I’m bucking the annual tradition of pitching predictions about what is or is not going to happen in sales, marketing and business in 2020 or the decade ahead.
It seems pointless.
Predictions aside, for the past decade buyers have clearly communicated their displeasure with traditional, outdated selling approaches; yet, old behaviors rage on.
It seems pointless to predict what could happen when what has happened isn’t even being addressed.
It’s a New Year and things are bound to be different, right?
I’d like to think so. Could 2020 be that year?
If you follow numerology at all, you know that 2020 represents a year of insight, perfect vision and accomplishment. It is the number for “work” and about getting things done. The right things.
I wonder what would happen if more companies challenged themselves to set the intention to THINK different, SELL different and BE different leveraging 20/20 vision and insight to make that happen.
Intentions versus goals. Is it one or the other or both?
Goals are meant to help us reach an objective within a finite period. Basically, it is about establishing clear tactics and setting deadlines to get what we want.
With intentions, we have a plan we intend to carry out, but those intentions may or may not be linked to a specific deadline. I view intentions as being a bigger vision of something we want but setting arbitrary deadlines may not make sense. At least not at first.
Setting goals sounds like the smarter way to go.
We’ve been trained to believe that the only way to reach our goals is to set deadlines. SMART goals. Specific, measurable, actionable, realistic and time stamped goals. Goal achievement experts proclaim that without setting actionable goals you don’t fulfill your true potential, which to me, is a lie we should not believe.
More will be revealed, and timing is everything.
The difficulty I’ve always had with traditional approaches to goal setting is that I don’t know what I don’t know.
In sales, goal setting is easier in the sense that you are assigned a quota for the month, quarter and year. That’s your goal. Following a consistent sales process backed up with the right activities, you can work backwards to lay out the steps needed to achieve your objective. You don’t have to guess at the right activities, there is enough research and proof to know what they are.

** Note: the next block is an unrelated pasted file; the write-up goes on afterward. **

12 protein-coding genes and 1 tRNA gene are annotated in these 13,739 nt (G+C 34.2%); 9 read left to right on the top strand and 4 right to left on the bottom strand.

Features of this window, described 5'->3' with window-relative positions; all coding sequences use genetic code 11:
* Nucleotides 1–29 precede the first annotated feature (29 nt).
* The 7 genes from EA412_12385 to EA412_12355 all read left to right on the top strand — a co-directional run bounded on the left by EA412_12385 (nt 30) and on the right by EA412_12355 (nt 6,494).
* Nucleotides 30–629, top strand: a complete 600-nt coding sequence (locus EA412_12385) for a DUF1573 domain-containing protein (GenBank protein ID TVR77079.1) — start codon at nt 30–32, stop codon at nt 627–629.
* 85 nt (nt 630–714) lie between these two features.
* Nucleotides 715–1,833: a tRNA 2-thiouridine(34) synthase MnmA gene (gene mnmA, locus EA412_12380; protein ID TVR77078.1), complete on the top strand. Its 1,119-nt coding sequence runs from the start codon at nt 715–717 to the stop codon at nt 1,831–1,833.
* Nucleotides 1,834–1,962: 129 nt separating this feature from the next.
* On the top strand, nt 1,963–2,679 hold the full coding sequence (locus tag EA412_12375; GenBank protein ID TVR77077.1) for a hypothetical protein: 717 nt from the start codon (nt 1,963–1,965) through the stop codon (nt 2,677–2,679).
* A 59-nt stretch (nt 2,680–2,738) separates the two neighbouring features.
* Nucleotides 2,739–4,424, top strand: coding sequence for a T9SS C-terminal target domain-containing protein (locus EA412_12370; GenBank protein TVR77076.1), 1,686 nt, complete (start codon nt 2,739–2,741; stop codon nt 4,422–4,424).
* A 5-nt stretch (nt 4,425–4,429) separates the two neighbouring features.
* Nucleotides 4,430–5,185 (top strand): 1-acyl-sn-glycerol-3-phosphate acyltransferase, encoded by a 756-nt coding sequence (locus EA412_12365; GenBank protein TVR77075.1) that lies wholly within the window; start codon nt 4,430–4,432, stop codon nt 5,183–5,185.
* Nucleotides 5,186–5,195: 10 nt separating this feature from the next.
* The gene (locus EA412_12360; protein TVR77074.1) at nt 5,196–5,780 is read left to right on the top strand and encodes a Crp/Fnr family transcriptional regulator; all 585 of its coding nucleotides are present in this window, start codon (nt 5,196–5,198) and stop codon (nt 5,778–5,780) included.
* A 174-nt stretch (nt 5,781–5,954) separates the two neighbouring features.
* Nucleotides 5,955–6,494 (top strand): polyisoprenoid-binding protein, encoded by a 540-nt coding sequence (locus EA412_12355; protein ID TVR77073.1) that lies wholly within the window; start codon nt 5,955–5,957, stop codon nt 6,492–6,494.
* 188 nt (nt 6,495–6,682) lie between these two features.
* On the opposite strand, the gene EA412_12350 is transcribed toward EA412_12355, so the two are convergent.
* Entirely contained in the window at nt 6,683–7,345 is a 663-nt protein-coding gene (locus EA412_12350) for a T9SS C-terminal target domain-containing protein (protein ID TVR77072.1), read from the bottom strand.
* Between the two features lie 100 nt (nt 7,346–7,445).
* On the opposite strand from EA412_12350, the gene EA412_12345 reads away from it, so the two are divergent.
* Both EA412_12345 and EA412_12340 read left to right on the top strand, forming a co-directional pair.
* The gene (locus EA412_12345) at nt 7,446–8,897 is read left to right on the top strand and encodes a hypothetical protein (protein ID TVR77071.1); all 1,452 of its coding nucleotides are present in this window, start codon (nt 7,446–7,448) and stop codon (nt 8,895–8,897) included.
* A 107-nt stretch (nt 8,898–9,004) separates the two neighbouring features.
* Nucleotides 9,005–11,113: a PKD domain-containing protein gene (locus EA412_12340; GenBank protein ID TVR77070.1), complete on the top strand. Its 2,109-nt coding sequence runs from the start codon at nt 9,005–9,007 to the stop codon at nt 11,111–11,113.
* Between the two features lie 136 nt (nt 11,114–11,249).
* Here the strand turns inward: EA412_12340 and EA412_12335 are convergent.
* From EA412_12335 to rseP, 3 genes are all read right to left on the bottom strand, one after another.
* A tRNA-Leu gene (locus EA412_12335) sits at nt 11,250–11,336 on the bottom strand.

On the other hand, you may have a goal to become a sales manager. You could set your achievement deadline to be December 31, 2020. But I would argue that there are many factors that will impact your ability to achieve that goal or not. You could lay out all the steps, execute them well, and still not achieve the goal by the deadline you set.
That’s the big problem I have with traditional goal setting. It feels like a forced process, as if we can control circumstances often far beyond our control.
There is nothing wrong with thinking big, striving for the best version of ourselves or dreaming of big rewards to keep us motivated.
When I think about intentions and whether or not I should focus my energies on this or that, I have to know in my heart that it feels right, and I want it. I may have no idea how it will all come together but I have faith that more will be revealed. That the people and the resources I need to make my intentions come alive will show up at the right time.
A personal example to prove my point.
In 2009, I created a list of publications who I wanted to publish an article of mine. I had no idea if this intention would come to pass. At the time I was a less confident writer even after being signed to have my book published the following year!
Anyway, one of those publications was the Harvard Business Review. I could have taken my list and created “goals” to make my desire a reality. My book on Social Selling was published in 2010, so logically, that might have been the year to push to get at least one of those publications to publish me. But what if the timing was all wrong, or I didn’t have the skills required just yet? And, if I didn’t achieve my objective in the time frame I’d committed too, would that motivate me to adjust and carry on or simply cause me to give up? Hard to say.